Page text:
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Evaluation of a training program of hypertension for accredited social health activists (ASHA) in rural India

Overview of attention for article published in BMC Health Services Research, May 2018
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About this Attention Score

  • In the top 25% of all research outputs scored by Altmetric
  • High Attention Score compared to outputs of the same age (89th percentile)

Mentioned by

news
1 news outlet
blogs
1 blog
twitter
8 tweeters
facebook
1 Facebook page

Citations

dimensions_citation
32 Dimensions

Readers on

mendeley
217 Mendeley
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Title
Evaluation of a training program of hypertension for accredited social health activists (ASHA) in rural India
Published in
BMC Health Services Research, May 2018
DOI 10.1186/s12913-018-3140-8
Pubmed ID
Authors

Marwa Abdel-All, Amanda Gay Thrift, Michaela Riddell, Kavumpurathu Raman Thankappan Thankappan, Gomathyamma Krishnakurup Mini, Clara K. Chow, Pallab Kumar Maulik, Ajay Mahal, Rama Guggilla, Kartik Kalyanram, Kamakshi Kartik, Oduru Suresh, Roger George Evans, Brian Oldenburg, Nihal Thomas, Rohina Joshi

Abstract

Hypertension is a major risk factor for cardiovascular disease, a leading cause of premature death and disability in India. Since access to health services is poor in rural India and Accredited Social Health Activists (ASHAs) are available throughout India for maternal and child health, a potential solution for improving hypertension control is by utilising this available workforce. We aimed to develop and implement a training package for ASHAs to identify and control hypertension in the community, and evaluate the effectiveness of the training program using the Kirkpatrick Evaluation Model. The training program was part of a cluster randomised feasibility trial of a 3-month intervention to improve hypertension outcomes in South India. Training materials incorporated details on managing hypertension, goal setting, facilitating group meetings, and how to measure blood pressure and weight. The 15 ASHAs attended a five-day training workshop that was delivered using interactive instructional strategies. ASHAs then led community-based education support groups for 3 months. Training was evaluated using Kirkpatrick's evaluation model for measuring reactions, learning, behaviour and results using tests on knowledge at baseline, post-training and post-intervention, observation of performance during meetings and post-intervention interviews. The ASHAs' knowledge of hypertension improved from a mean score of 64% at baseline to 76% post-training and 84% after the 3-month intervention. Research officers, who observed the community meetings, reported that ASHAs delivered the self-management content effectively without additional assistance. The ASHAs reported that the training materials were easy to understand and useful in educating community members. ASHAs can be trained to lead community-based group educational discussions and support individuals for the management of high blood pressure. The feasibility trial is registered with the Clinical Trials Registry - India (CTRI) CTRI/2016/02/006678 (25/02/2016).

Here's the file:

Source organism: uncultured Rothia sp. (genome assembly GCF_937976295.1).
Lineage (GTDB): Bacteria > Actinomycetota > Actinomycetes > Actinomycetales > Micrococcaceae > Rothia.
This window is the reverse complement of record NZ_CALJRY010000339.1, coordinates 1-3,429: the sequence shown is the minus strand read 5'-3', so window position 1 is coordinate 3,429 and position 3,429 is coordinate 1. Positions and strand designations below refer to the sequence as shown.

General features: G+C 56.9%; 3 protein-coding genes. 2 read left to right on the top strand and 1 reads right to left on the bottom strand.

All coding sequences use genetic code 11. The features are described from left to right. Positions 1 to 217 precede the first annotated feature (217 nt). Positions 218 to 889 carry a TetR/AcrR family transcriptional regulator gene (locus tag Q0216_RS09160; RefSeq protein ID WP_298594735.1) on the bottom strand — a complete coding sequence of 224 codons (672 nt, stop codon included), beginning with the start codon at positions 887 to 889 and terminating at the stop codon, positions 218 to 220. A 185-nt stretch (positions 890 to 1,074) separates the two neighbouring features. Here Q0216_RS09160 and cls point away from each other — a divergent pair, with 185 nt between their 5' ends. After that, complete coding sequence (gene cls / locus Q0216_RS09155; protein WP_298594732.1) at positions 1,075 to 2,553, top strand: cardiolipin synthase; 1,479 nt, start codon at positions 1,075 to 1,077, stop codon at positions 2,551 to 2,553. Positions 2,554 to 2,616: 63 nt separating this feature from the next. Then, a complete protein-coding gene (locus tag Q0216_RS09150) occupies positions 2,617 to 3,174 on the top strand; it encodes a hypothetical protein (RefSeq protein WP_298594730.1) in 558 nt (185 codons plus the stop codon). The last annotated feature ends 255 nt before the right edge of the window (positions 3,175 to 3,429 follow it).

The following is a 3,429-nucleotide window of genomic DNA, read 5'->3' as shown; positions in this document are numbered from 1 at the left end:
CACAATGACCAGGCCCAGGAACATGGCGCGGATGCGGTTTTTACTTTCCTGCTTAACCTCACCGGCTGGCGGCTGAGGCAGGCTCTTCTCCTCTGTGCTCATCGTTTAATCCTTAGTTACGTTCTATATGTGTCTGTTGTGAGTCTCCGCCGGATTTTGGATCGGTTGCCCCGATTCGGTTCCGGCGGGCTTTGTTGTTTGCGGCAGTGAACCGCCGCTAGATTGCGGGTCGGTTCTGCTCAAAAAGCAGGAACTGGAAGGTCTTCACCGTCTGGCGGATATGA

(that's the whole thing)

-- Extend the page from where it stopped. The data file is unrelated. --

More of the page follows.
Twitter Demographics

The data shown below were collected from the profiles of 8 tweeters who shared this research output. Click here to find out more about how the information was compiled.

Mendeley readers

The data shown below were compiled from readership statistics for 217 Mendeley readers of this research output. Click here to see the associated Mendeley record.

Geographical breakdown

Country Count As %
Unknown 217 100%

Demographic breakdown

Readers by professional status Count As %
Student > Master 32 15%
Researcher 25 12%
Student > Doctoral Student 21 10%
Student > Ph. D. Student 16 7%
Student > Bachelor 16 7%
Other 46 21%
Unknown 61 28%
Readers by discipline Count As %
Medicine and Dentistry 50 23%
Nursing and Health Professions 42 19%
Social Sciences 14 6%
Neuroscience 5 2%
Engineering 4 2%
Other 29 13%
Unknown 73 34%

Attention Score in Context

This research output has an Altmetric Attention Score of 21. This is our high-level measure of the quality and quantity of online attention that it has received. This Attention Score, as well as the ranking and number of research outputs shown below, was calculated when the research output was last mentioned on 02 July 2019.
All research outputs
#1,397,967
of 21,641,872 outputs
Outputs from BMC Health Services Research
#462
of 7,207 outputs
Outputs of similar age
#32,313
of 297,254 outputs
Outputs of similar age from BMC Health Services Research
#1
of 1 outputs
Altmetric has tracked 21,641,872 research outputs across all sources so far. Compared to these this one has done particularly well and is in the 93rd percentile: it's in the top 10% of all research outputs ever tracked by Altmetric.
So far Altmetric has tracked 7,207 research outputs from this source. They typically receive a little more attention than average, with a mean Attention Score of 7.4. This one has done particularly well, scoring higher than 93% of its peers.
Older research outputs will score higher simply because they've had more time to accumulate mentions. To account for age we can compare this Altmetric Attention Score to the 297,254 tracked outputs that were published within six weeks on either side of this one in any source. This one has done well, scoring higher than 89% of its contemporaries.
We're also able to compare this research output to 1 others from the same source and published within six weeks on either side of this one. This one has scored higher than all of them